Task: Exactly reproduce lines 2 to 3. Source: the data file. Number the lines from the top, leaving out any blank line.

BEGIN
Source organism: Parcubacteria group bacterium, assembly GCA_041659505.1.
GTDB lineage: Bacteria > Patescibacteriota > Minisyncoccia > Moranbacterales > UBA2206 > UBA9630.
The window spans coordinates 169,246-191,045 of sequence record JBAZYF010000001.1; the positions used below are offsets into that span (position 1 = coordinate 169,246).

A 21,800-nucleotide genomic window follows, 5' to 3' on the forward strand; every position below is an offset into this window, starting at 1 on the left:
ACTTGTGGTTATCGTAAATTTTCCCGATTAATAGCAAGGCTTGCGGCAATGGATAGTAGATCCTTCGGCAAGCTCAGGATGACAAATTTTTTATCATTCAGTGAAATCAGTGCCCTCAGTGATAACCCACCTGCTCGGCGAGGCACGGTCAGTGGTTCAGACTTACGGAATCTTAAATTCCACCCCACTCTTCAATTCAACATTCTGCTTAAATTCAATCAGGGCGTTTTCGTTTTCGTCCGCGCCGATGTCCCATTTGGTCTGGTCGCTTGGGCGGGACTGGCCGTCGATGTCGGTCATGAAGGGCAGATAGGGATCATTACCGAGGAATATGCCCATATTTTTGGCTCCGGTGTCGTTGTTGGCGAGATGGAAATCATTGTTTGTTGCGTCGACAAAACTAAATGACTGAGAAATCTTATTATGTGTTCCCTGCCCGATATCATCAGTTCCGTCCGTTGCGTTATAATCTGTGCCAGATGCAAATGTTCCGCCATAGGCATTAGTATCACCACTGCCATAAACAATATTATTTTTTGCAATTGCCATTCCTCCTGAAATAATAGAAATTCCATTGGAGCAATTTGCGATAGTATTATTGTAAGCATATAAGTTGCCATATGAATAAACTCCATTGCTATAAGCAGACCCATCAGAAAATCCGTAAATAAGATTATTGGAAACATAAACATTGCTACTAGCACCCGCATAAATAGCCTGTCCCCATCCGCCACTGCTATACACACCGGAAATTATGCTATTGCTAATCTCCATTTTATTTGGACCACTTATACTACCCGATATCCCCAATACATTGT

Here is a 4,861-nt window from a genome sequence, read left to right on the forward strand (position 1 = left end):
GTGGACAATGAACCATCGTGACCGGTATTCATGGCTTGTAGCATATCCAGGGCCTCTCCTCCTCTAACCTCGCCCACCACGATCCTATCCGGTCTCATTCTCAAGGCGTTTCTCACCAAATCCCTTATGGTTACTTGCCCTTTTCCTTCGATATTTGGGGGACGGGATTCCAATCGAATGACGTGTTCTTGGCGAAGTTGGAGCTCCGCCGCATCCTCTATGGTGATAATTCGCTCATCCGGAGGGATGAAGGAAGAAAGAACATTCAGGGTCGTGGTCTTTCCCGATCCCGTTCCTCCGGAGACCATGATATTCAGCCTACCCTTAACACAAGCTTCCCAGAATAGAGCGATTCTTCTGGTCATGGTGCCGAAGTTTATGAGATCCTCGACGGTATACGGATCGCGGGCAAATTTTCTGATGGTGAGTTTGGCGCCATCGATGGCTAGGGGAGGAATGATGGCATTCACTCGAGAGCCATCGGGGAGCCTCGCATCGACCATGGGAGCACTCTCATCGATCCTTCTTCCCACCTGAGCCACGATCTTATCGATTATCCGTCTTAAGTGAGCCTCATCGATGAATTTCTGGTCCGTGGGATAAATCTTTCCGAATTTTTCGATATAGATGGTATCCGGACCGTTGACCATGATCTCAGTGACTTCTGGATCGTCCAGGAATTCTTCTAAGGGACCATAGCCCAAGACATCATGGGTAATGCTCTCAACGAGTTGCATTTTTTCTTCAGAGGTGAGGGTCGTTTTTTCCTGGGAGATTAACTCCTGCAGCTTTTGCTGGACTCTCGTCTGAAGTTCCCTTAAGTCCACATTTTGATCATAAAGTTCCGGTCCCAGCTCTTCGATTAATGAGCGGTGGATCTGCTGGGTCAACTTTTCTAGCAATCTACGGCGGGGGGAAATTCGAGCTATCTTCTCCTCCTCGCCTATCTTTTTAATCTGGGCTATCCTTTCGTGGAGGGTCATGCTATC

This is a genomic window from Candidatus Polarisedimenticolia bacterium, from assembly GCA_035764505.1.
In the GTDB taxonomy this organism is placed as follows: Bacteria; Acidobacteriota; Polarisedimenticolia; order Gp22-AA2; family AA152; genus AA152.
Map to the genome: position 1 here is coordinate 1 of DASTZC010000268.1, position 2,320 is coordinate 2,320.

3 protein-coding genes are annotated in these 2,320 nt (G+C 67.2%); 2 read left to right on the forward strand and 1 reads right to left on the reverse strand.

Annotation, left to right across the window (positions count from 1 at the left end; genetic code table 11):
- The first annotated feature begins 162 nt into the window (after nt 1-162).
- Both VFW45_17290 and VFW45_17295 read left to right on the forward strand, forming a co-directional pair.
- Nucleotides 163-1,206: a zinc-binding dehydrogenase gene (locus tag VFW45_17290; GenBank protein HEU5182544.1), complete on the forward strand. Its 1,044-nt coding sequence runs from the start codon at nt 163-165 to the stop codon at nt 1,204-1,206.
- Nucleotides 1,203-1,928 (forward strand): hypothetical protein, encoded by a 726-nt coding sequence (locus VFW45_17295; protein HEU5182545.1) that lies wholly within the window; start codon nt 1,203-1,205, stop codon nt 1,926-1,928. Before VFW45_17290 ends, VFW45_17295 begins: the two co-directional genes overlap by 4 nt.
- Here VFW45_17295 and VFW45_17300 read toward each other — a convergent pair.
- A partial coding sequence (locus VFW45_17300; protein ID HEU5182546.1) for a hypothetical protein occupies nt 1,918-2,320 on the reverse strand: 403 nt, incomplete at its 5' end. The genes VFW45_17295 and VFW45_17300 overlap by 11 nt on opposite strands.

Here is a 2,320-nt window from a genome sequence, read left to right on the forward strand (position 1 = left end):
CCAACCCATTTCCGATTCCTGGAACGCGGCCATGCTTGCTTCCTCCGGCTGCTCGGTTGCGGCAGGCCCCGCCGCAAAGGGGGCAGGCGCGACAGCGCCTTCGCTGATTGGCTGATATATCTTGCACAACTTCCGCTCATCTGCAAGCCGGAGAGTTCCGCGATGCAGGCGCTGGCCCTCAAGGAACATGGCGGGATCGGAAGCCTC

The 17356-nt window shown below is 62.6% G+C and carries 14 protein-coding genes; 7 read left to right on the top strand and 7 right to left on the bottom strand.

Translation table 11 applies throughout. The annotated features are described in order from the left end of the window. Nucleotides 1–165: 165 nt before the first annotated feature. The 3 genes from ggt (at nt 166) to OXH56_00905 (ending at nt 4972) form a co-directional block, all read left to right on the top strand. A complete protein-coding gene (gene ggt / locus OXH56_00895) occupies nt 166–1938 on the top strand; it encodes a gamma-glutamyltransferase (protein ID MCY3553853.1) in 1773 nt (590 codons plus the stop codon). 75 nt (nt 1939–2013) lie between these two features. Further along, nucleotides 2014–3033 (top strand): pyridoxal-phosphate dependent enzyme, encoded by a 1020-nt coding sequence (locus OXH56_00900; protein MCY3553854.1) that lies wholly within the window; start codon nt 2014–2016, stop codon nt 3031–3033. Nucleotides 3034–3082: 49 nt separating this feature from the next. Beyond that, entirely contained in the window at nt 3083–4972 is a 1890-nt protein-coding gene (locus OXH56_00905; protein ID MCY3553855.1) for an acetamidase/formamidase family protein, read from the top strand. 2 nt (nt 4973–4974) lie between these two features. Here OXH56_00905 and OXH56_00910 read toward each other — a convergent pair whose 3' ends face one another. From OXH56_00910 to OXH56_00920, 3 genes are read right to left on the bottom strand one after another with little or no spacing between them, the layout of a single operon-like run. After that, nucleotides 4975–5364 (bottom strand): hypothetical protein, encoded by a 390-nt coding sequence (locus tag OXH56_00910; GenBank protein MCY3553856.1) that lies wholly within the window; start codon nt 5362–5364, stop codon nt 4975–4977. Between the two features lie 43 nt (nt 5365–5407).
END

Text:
GTDB lineage: Bacteria > Patescibacteriota > Minisyncoccia > Moranbacterales > UBA2206 > UBA9630.
The window spans coordinates 169,246-191,045 of sequence record JBAZYF010000001.1; the positions used below are offsets into that span (position 1 = coordinate 169,246).